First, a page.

New York’s Property Tax System Helps Super-Rich Get Richer

March 9, 2015 | Prachi Gupta

The state’s outdated property valuation system is resulting in the super-rich paying a fraction of the property taxes they should be, the New York Post has learned.

To put the inequity into perspective, the Post notes that “the buyer of the most expensive apartment ever sold – a $100 million duplex overlooking Central Park — pays taxes as if the place were worth just $6.5 million.” In absolute terms, that’s still a big number to most of us — but Max Galka, CEO of real estate service Revaluate, explains it with percentages:

Galka said that while the city values apartments at about 20 percent of their actual worth, the top 10 are valued at between just 3 and 6.8 percent of their sales prices, generating just $935,000 in taxes this fiscal year.

If those apartments were taxed at the national effective rate of 1.29 percent of sale prices, the city would pocket nearly $9 million, Galka said.

What’s more distressing is that industry experts anticipated this problem back in 1996, years after a new set of complex property valuations were written into state law in 1981:

Experts blamed the situation on the city’s complicated method of assessing the “market value” of condos and co-op apartments. The off-the-mark assessment formula is primarily based on the income, per square foot, that’s generated by neighboring rental apartments.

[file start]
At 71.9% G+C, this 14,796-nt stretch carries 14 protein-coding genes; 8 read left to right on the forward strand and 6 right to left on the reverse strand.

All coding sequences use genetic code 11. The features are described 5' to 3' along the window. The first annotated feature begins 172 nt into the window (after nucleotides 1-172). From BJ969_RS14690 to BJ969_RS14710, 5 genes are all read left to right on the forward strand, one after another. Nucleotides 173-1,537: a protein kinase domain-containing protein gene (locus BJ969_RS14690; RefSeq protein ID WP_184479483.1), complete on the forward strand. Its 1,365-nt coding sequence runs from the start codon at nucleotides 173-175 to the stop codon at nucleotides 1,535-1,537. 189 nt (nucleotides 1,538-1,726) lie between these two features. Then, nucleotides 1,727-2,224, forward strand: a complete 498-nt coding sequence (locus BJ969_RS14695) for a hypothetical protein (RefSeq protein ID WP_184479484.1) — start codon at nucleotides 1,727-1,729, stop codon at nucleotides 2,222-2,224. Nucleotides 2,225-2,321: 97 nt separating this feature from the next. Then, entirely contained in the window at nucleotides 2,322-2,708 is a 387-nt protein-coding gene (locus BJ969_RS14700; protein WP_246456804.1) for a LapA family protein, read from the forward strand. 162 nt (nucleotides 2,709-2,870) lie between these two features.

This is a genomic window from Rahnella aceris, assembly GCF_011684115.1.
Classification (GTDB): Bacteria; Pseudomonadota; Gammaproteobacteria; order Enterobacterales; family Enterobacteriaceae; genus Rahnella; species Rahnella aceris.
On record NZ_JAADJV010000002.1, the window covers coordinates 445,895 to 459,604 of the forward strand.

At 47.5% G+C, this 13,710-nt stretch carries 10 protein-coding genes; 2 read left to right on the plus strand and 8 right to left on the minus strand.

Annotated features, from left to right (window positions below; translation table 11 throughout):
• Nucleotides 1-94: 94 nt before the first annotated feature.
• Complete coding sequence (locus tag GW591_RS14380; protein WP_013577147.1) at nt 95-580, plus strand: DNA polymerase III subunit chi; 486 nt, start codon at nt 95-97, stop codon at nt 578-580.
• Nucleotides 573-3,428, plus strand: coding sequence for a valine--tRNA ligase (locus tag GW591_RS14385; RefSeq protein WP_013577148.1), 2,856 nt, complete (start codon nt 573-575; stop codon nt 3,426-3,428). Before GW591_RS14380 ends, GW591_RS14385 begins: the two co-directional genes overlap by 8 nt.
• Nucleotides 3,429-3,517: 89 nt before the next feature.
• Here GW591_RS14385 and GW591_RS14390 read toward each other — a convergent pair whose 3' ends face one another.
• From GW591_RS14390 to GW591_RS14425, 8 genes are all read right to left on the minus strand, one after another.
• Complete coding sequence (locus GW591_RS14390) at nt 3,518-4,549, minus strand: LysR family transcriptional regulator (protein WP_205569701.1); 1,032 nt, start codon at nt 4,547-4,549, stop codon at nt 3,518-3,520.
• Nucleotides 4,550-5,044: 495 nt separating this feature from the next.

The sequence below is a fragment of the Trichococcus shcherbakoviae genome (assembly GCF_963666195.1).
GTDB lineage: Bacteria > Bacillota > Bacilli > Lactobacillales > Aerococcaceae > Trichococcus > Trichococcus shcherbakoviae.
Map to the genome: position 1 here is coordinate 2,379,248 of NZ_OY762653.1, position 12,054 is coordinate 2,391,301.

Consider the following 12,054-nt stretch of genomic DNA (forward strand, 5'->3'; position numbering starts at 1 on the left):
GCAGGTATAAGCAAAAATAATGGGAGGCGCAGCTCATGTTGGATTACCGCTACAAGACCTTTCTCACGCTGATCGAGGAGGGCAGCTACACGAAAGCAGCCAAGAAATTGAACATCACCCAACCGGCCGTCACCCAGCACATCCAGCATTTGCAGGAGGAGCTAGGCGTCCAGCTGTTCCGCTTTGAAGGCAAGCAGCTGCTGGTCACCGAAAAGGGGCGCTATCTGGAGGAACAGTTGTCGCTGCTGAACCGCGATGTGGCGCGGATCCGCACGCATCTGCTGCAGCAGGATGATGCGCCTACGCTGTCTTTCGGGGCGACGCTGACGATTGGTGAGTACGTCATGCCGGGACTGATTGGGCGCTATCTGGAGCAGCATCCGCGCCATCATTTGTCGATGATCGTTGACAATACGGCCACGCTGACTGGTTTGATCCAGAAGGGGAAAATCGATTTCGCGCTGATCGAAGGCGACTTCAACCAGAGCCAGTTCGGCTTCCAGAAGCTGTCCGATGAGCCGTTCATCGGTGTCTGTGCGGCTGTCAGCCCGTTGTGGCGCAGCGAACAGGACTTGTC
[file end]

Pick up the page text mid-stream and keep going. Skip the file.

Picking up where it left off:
“It’s a big problem,” said George Sweeting, deputy director of the city’s Independent Budget Office. “It creates major inequities in the tax system.

“The city has been asked to submit a plan to Albany since 1996 but no one ever has,” he added.

While Mayor de Blasio has been a big proponent of affordable housing — even facing off with Governor Cuomo over the issue — his office seemed less inclined to fix a housing valuation system that favors New York’s elite. “These inequities have been built into the tax system over decades, and they won’t be solved easily or quickly,” said spokesperson Wiley Norvell. “Any solution would require tax-law changes in Albany, and the impact of those changes on the lives of New Yorkers would have to be taken into account.”

(Photo: Dennis)